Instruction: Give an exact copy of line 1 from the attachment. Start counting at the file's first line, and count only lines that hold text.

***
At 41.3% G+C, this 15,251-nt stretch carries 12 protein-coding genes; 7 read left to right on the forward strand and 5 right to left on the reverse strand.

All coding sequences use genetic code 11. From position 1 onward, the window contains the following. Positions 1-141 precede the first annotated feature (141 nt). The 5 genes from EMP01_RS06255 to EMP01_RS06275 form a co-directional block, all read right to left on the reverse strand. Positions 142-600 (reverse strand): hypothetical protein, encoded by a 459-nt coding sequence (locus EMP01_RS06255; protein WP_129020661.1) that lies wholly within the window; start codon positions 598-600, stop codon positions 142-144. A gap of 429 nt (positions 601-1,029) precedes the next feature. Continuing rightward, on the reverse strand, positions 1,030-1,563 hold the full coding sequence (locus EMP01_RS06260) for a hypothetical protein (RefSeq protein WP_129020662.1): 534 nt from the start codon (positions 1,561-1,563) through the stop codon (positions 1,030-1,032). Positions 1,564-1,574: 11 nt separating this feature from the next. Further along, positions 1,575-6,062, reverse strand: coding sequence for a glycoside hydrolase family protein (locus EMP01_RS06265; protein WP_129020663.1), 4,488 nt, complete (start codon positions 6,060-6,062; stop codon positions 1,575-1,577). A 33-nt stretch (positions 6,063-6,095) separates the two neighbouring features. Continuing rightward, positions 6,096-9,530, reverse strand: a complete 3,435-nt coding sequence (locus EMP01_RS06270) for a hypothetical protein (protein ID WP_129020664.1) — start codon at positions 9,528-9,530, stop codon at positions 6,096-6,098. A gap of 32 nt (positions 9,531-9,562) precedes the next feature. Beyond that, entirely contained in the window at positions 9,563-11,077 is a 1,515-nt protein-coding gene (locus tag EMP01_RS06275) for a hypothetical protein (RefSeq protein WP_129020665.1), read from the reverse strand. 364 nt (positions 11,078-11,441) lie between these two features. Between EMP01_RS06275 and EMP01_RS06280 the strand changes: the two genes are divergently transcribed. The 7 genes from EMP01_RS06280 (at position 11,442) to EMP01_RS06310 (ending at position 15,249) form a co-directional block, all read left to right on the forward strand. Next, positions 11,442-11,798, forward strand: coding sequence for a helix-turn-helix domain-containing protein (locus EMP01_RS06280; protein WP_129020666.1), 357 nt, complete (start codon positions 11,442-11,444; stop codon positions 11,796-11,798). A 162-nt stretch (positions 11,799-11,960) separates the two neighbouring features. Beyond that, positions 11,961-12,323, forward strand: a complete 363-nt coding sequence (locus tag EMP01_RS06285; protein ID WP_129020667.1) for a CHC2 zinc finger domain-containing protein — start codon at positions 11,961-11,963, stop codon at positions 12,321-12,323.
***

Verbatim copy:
At 41.3% G+C, this 15,251-nt stretch carries 12 protein-coding genes; 7 read left to right on the forward strand and 5 right to left on the reverse strand.